September 9, 2023
Independent probe points to possible State role in envi defenders’ abduction, green group says
After joining the independent civil society fact-finding mission to locate missing environmental activists Jonila Castro and Jhed Tamano, Kalikasan People’s Network for the Environment is increasingly convinced of potential State involvement in their disappearance.
“To solve a crime, one must first look for who has the means to commit this crime and who has the motivation,” said Aldrein Silanga, campaign officer of Kalikasan, who was also speaking for the Environmental Defenders Congress, another broad coalition Kalikasan convened in 2018.
“During the fact-finding mission, we unearthed a report indicating that Jonila had been red-tagged months before her abduction. An unidentified soldier had visited her family in Bulacan, pressuring them to convince her to meet him and clear her name, Silanga revealed.
“This indicates a clear motive for the two women’s abduction,” he said, adding that this is backed up by two decades worth of documentation that shows state forces to be behind most killings and other human rights abuses against environmental defenders.
“Kalikasan’s monitoring of our 22 community-based environmental coalitions or groups across the country, done since 2001, shows that more than half of the attacks against Filipino environmental defenders were carried out by state forces,” Silanga said.
The Kalikasan officer noted that globally, powerful oligarchs, frequently tied to environmentally harmful enterprises like big mining, large dams, huge agribusiness enterprises, and destructive reclamation projects, exert substantial control over governments. “This power dynamic has been linked to state-backed attacks on environmental defenders who challenge vested interests. Reports, including our own documentation and findings from international organizations like rights watchdog Global Witness, underscore the recurrent involvement of state agents in attacks against environmental defenders,” he said.
According to Silanga, that the two missing women were environmental defenders active in the fight against reclamation was corroborated by Roselie Castro, the mother of Jonila, who told the fact-finding mission participants that her daughter and Jhed had been doing volunteer work for Akap-Ka Manila Bay.
Local and international green groups, including Kalikasan and Akap Ka Manila Bay, have been campaigning against reclamation projects, pointing out that such projects harm marine environments. Reclamation destroys habitats like coral reefs, disrupting ecosystems, and altering water circulation, leading to coastal erosion and storm surge risks, the groups say. Dumping dredged materials during reclamation can also introduce pollutants, further impacting aquatic life.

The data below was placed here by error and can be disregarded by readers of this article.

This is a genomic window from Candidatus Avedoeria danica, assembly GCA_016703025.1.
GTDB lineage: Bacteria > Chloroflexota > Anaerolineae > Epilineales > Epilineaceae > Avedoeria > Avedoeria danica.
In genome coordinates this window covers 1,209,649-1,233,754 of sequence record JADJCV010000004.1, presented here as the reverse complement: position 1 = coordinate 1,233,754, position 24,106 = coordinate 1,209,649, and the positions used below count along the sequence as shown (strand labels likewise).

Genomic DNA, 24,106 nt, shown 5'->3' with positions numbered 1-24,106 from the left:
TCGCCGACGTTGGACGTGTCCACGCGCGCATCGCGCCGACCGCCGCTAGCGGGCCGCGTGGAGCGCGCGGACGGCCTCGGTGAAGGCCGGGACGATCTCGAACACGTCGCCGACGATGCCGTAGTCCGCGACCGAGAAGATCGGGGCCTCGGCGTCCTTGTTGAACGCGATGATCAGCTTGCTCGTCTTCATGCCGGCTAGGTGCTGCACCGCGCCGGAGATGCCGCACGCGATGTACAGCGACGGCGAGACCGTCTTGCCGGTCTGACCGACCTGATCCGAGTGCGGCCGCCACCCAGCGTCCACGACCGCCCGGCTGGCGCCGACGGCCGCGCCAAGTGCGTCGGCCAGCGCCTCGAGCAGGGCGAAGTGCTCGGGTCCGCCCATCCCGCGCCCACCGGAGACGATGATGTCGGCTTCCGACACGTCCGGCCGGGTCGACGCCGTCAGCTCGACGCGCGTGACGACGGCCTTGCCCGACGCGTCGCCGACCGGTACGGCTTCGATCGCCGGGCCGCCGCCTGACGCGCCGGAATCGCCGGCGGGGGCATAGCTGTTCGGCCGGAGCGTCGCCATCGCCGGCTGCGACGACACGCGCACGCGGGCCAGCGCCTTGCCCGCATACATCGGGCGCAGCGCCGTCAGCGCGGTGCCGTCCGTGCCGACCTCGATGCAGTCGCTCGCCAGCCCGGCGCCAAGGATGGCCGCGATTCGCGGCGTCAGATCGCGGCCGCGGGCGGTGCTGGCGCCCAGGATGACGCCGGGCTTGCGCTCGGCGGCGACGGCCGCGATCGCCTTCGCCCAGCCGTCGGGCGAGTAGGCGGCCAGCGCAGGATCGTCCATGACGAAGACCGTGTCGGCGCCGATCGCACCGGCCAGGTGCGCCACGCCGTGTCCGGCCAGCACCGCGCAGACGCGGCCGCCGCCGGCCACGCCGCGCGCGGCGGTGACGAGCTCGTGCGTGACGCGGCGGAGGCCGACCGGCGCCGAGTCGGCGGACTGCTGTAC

Recognizing these, President Ferdinand Marcos Jr. and the Department of Environment and Natural Resources have both issued verbal orders last month to halt all reclamation projects, but green groups have criticized the fact that up to now, there is no written order that clearly spells out the steps to stop these destructive projects.
The Kalikasan officer also said witnesses in Orion, Bataan, confirmed that there was a violent abduction of the two environmental defenders, contradicting claims by the national police that there had been no such incident.
Silanga further noted the questionable conduct of Orion Municipal police officers and local authorities in the area. “While the police were able to obtain CCTV footage, including those from the Orion Water District, our independent mission was informed that these cameras had been out of operation for weeks leading up to the abduction, raising suspicions about the police investigation process,” he said.
He also said the mission team found it suspicious that officers at the Orion police station declined to file a police blotter report when Jonila Castro’s mother approached them, in violation of Philippine laws. Furthermore, they refused to sign the required form for cases of enforced disappearance, as stipulated under RA 10353, the Anti-Enforced or Involuntary Disappearance Act of 2012. They also refused to provide any updates on their investigation into the abduction.
“We demand the immediate surfacing of Jhed and Jonila,” Silanga said. “As we confront the pressing challenge of addressing climate change and safeguarding the vulnerable ecosystems of the Philippines — essential for the livelihoods of Filipinos now and in the future — we must ensure the protection of environmental defenders like these two young women. We must defend them so that they can continue to carry out their crucial work,” he ended.
The independent fact-finding mission was held on September 4-5 in Orion, Bataan, by a team of representatives from AKAP KA Manila Bay, Kalikasan People’s Network for the Environment, Promotion for Church People’s Response, National Council of Churches in the Philippines, and the human rights group KARAPATAN.#